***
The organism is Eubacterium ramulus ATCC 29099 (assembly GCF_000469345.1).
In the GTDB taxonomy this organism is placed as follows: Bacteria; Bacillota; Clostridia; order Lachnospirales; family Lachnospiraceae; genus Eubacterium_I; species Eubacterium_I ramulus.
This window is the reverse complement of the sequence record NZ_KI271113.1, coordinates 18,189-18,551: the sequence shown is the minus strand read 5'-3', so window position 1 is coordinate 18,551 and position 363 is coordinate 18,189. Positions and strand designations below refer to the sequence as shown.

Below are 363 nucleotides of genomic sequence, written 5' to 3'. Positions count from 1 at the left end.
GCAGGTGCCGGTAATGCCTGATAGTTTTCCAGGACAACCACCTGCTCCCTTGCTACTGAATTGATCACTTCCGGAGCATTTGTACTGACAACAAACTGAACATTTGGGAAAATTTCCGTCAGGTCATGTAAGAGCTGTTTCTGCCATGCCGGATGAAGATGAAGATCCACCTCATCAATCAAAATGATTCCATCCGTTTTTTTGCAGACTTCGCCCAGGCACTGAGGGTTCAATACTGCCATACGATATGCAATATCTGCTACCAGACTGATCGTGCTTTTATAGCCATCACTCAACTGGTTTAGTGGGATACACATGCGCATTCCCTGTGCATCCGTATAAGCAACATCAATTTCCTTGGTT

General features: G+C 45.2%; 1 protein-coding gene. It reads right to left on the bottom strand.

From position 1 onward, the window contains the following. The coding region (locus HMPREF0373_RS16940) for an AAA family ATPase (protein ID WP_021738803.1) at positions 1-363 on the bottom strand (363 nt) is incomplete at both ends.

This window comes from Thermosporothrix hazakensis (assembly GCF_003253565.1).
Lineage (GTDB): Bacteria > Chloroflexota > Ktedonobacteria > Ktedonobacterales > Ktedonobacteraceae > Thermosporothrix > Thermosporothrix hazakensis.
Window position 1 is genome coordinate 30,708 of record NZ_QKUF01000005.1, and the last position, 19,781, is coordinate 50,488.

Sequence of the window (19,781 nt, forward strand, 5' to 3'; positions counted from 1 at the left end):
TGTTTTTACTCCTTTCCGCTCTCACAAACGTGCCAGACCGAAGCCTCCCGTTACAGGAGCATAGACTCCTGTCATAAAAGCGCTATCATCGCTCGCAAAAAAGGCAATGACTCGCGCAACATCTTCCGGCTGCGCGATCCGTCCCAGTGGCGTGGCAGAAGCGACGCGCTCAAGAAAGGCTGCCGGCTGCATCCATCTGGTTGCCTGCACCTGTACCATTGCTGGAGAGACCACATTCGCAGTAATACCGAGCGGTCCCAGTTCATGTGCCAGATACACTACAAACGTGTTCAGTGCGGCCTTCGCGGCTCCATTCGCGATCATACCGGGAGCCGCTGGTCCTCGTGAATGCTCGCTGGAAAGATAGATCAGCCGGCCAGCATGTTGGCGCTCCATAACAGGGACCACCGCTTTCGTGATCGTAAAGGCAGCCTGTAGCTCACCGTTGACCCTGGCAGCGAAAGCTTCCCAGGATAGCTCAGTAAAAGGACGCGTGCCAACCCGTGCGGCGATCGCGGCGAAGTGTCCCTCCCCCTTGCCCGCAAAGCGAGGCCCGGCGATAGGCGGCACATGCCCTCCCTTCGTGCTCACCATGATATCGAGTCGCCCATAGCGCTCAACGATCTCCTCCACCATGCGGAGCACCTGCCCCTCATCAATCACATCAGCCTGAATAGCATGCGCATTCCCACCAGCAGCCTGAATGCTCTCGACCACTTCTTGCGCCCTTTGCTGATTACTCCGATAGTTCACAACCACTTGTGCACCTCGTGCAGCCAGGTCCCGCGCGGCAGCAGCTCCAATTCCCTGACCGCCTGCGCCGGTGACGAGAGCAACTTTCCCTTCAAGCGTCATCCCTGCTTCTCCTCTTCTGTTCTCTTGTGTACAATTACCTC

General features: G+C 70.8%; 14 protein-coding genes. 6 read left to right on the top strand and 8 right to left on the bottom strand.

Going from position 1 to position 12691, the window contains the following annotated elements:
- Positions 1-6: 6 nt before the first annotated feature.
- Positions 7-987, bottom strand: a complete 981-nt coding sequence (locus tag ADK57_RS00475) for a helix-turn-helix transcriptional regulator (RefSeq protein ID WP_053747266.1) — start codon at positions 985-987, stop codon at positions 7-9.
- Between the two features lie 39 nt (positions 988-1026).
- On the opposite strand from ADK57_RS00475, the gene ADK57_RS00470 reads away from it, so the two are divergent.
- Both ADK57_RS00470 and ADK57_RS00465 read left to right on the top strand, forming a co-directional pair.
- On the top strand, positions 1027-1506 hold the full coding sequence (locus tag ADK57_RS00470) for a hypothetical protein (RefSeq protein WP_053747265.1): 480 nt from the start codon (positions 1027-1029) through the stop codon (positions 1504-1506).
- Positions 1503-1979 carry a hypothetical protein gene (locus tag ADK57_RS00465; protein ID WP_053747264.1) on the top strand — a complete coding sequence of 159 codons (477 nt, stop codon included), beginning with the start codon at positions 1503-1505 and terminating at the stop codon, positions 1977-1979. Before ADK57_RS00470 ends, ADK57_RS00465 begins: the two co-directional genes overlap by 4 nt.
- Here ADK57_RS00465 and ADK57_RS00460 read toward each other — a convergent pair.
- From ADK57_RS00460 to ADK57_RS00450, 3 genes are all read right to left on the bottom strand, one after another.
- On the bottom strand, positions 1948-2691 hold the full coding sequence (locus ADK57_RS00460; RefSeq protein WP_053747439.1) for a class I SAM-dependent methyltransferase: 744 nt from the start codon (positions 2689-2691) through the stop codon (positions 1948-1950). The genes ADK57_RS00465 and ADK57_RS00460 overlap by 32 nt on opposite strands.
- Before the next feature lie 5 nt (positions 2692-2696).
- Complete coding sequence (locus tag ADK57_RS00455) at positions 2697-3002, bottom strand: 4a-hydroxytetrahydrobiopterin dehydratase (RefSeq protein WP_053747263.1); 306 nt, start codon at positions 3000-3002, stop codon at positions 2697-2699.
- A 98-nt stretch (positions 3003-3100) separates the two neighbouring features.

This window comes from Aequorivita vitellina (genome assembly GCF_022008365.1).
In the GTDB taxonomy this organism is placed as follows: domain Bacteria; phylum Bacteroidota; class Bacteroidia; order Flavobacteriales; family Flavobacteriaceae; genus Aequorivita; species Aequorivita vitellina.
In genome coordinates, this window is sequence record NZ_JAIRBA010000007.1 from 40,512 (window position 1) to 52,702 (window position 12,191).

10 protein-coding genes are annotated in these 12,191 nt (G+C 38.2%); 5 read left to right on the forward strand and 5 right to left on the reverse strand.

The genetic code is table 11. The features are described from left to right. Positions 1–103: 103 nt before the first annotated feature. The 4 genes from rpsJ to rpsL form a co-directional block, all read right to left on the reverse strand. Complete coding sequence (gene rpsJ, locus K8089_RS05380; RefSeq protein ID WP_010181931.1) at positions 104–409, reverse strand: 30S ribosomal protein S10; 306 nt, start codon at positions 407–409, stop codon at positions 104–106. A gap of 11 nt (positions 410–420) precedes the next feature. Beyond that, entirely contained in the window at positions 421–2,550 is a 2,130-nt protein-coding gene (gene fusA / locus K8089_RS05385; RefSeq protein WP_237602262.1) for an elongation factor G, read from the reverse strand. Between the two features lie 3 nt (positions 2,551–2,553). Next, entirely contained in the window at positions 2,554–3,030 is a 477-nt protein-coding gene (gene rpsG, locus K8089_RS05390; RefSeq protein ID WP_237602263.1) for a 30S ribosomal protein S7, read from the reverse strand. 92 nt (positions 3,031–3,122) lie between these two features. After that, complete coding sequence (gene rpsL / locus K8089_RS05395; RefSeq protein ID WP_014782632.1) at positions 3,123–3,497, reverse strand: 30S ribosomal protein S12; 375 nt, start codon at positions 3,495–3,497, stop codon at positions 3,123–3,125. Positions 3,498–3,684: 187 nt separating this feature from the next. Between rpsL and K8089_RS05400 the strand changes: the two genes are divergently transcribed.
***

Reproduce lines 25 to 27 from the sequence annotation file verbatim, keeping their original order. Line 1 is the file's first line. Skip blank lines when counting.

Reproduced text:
- Before the next feature lie 5 nt (positions 2692-2696).
- Complete coding sequence (locus tag ADK57_RS00455) at positions 2697-3002, bottom strand: 4a-hydroxytetrahydrobiopterin dehydratase (RefSeq protein WP_053747263.1); 306 nt, start codon at positions 3000-3002, stop codon at positions 2697-2699.
- A 98-nt stretch (positions 3003-3100) separates the two neighbouring features.